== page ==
When the Bucks came home last Oct. 18 to open the 1977-78 season against Los Angeles, Benson was the team's starting center. By all indications he seemed headed toward a promising career. Then he got Kareemed. The two men had never played against each other, yet the fight developed immediately. Benson had said the biggest adjustment he would have to make from college ball to the pros was learning the "push and shove style of play in the NBA," and in jockeying for position on his first offensive series in the NBA he caught Abdul-Jabbar in the stomach with an elbow. Kareem doubled up in pain, then moments later flattened Benson from the blind side with a roundhouse right.

Abdul-Jabbar broke his right hand in the process, and was fined $5,000 by the league. Benson's injuries, both physical and emotional, were more serious. The blow to the head resulted in a mild concussion. "It was a horrible way to break in with my parents and fiancèe watching," Benson says. He had severe headaches for nearly two months after the incident, and around Christmas he went on TV in Milwaukee and painted a chilling picture of his mental anguish.

"I am still fearful," he told Bucks Announcer Eddie Doucette. "I see these fists coming at me whenever I turn my head from side to side on the court."

Benson actually missed only one game following the fight, but the Bucks played better with John Gianelli in the lineup, and Benson never came close to winning his starting job back. When he sprained an ankle and tore knee ligaments in a collision with New York's Bob McAdoo in December, the Bucks got Jim Eakins to back up Gianelli and Benson. Benson's rookie season had hardly been anything to write Bobby Knight about.

Benson played on Knight's 1976 NCAA championship team at Indiana, which, except for an injury to Scott May, might have won two NCAA titles and 69 games in a row. A two-time All-America, Benson would likely have been any NBA team's choice as the first pick in last year's draft. He was listed as 6'11" and 245 pounds, and though he has small hands for someone his size and wasn't considered quick or a great leaper, he set a mean pick, didn't shy away from contact and could shoot a jump shot from outside and put up a short hook shot. He had averaged a solid 19.8 points and 10.4 rebounds per game during his senior year.

There was a catch, however, which was easy to see when Benson lined up against the 6'11" Nater the other night. Instead of being 6'11" himself, which was what he was listed as at Indiana, Benson seems more like 6'9". Two inches may not sound like much, but they are very important in Benson's case. Perhaps that even answers Killilea's incessant question: "Why, when Bennie hustles so hard, isn't more happening out there?"

It should be noted that Bill Walton needed two years to overcome injuries and to adjust to life in the NBA. So, too, may Benson. But if he is going to develop into the dominant center that Milwaukee needs to go with its wondrous young forward, Johnson, and his running mate, Meyers, Benson is going to have to step out of character a bit.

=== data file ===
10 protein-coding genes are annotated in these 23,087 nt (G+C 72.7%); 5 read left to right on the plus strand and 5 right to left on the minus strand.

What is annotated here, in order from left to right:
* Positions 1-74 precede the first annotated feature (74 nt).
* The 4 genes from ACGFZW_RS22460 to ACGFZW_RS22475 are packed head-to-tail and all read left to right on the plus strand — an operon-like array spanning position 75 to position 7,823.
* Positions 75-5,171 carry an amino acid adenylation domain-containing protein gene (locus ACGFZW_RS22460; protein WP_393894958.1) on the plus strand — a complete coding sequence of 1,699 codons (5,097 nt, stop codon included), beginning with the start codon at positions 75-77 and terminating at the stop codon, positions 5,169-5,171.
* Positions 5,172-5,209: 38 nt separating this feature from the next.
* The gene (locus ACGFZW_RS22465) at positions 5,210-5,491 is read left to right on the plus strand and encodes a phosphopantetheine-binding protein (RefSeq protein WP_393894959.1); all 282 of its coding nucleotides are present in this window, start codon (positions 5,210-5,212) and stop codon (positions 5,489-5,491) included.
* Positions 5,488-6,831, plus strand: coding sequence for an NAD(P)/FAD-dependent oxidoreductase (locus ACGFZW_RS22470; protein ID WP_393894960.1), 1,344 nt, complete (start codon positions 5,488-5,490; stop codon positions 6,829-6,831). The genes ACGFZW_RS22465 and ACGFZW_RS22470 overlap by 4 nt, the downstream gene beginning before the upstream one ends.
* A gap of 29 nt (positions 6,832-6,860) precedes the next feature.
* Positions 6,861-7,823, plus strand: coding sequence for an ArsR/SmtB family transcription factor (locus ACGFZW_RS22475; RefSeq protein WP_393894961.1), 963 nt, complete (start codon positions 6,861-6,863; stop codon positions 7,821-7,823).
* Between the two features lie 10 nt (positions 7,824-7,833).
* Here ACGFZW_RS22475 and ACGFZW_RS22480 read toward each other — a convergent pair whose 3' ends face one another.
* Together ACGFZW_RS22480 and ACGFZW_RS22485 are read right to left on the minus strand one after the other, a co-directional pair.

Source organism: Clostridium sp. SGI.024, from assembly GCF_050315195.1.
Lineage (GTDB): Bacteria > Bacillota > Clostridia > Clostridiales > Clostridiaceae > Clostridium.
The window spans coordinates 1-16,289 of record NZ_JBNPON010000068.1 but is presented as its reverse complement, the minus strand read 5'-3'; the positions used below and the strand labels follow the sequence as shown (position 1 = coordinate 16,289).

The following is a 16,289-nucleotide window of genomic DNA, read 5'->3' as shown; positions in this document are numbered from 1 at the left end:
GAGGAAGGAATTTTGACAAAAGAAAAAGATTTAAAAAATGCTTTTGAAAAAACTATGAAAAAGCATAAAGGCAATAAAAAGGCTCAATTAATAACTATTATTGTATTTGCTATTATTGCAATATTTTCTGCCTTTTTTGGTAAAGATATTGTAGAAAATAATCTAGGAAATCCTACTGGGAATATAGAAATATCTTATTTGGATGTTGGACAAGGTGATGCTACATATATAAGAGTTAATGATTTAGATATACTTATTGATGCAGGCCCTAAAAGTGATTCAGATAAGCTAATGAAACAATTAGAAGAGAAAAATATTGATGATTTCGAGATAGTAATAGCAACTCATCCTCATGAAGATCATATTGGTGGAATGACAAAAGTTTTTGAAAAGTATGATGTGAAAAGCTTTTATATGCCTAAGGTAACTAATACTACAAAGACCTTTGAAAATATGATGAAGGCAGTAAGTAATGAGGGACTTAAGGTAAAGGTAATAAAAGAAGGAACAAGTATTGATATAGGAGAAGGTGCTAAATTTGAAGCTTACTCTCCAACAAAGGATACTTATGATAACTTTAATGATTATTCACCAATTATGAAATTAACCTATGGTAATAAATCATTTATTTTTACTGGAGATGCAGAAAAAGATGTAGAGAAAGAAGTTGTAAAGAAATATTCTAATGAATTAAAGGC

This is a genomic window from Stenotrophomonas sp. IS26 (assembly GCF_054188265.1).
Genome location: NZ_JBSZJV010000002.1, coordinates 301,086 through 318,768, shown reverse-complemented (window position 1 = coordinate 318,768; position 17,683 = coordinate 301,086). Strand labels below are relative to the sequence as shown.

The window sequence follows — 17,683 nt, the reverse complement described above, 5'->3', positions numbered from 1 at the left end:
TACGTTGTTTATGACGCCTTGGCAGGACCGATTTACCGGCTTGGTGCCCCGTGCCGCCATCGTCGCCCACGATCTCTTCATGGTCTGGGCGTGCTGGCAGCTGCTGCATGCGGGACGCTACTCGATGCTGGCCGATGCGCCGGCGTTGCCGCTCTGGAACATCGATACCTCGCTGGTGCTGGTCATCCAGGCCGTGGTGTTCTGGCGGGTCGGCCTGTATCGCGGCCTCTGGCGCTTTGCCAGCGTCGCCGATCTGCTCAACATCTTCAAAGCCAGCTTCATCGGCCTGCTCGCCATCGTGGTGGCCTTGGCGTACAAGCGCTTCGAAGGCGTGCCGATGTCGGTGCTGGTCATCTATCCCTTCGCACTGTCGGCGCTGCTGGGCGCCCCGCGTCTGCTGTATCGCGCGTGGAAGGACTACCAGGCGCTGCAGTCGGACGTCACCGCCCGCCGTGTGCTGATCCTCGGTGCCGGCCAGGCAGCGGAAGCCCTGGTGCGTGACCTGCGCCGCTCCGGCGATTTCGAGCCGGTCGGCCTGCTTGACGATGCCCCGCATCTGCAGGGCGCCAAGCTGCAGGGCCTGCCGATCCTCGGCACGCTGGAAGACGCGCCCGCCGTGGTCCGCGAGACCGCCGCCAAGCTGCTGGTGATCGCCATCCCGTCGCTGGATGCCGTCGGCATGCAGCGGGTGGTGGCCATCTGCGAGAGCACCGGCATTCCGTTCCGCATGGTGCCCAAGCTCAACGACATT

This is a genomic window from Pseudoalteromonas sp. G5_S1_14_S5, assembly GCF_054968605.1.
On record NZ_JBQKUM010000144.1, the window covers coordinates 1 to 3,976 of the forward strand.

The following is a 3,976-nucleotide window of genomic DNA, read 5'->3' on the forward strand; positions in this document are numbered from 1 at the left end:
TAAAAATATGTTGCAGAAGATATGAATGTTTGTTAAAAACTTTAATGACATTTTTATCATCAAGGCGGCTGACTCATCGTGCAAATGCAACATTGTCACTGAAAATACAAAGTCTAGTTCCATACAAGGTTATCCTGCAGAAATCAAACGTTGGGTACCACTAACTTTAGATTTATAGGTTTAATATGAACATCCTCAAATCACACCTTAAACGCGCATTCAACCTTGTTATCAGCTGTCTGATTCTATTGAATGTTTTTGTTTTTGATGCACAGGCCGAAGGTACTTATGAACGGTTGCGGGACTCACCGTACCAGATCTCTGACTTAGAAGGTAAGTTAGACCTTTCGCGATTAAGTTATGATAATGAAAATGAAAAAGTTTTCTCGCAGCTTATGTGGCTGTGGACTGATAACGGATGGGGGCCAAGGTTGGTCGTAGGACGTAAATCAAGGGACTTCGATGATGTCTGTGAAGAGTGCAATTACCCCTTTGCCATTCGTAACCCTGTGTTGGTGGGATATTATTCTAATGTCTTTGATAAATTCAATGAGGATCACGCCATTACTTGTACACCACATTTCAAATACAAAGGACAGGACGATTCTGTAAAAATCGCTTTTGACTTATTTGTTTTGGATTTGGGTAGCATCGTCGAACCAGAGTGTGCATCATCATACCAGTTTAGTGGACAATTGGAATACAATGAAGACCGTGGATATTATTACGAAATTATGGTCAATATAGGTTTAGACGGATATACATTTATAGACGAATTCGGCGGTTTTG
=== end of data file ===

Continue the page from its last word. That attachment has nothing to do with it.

"Kent is such a decent, civilized, God-fearing person that I think he's going to have problems reconciling his idealistic view of the world with the superficial approach to life that he sees in the NBA," says one member of the Bucks. "All year long he hustled, yet the look on his face seemed to be saying, 'Is this what life is about? A smashed-up face, nothing but travel and lots of questions about when am I going to live up to my potential?' "

Apart from being a pro basketball player, Kent Benson is a very religious, family-oriented bass fisherman from southern Indiana, who never came close to adapting to the life of an NBA gypsy in his rookie season. A confirmed non-drinker in a confirmed beer-drinkers' town, he didn't sit on a barstool or sweet-talk a barmaid the entire year—which is to say that he didn't spend many off-hours with his teammates. Eating out with them in a restaurant was O.K., as long as they weren't going for something like enchiladas, which are not within Benson's realm of experience, either. When he was invited to a teammate's apartment for dinner, he often replied with a polite but firm "No thanks," so that he could relax at home with the Bible and call his fiancèe back home in Indiana. He never became one of the guys, on the court or off.

"I realize now that I alienated myself from my teammates," Benson says, "but I'm such a down-to-earth person, I was, well, surprised at all the big-city guys in this league with their big-city life-styles. This year I guess there's no reason I can't go into a bar with Grunfeld or somebody on the road and have a Coke while they have a couple of beers. Maybe I'll really get to know them that way and it will help me play better. To be honest, basketball is just a job to me at this point in my life. But I feel 110% better about it right now than I did last year when all I ever thought about was why, why, why or if, if, if.

"It has been somewhat humbling for me to have to come out and prove myself in the summer league. But I'm man enough to do what I have to do to become the kind of player that I want to be again and that the Bucks organization wants me to be."

PHOTOA star at Indiana, Benson went through a rocky rookie year. PHOTOA hot streak helped Benson's scoring average.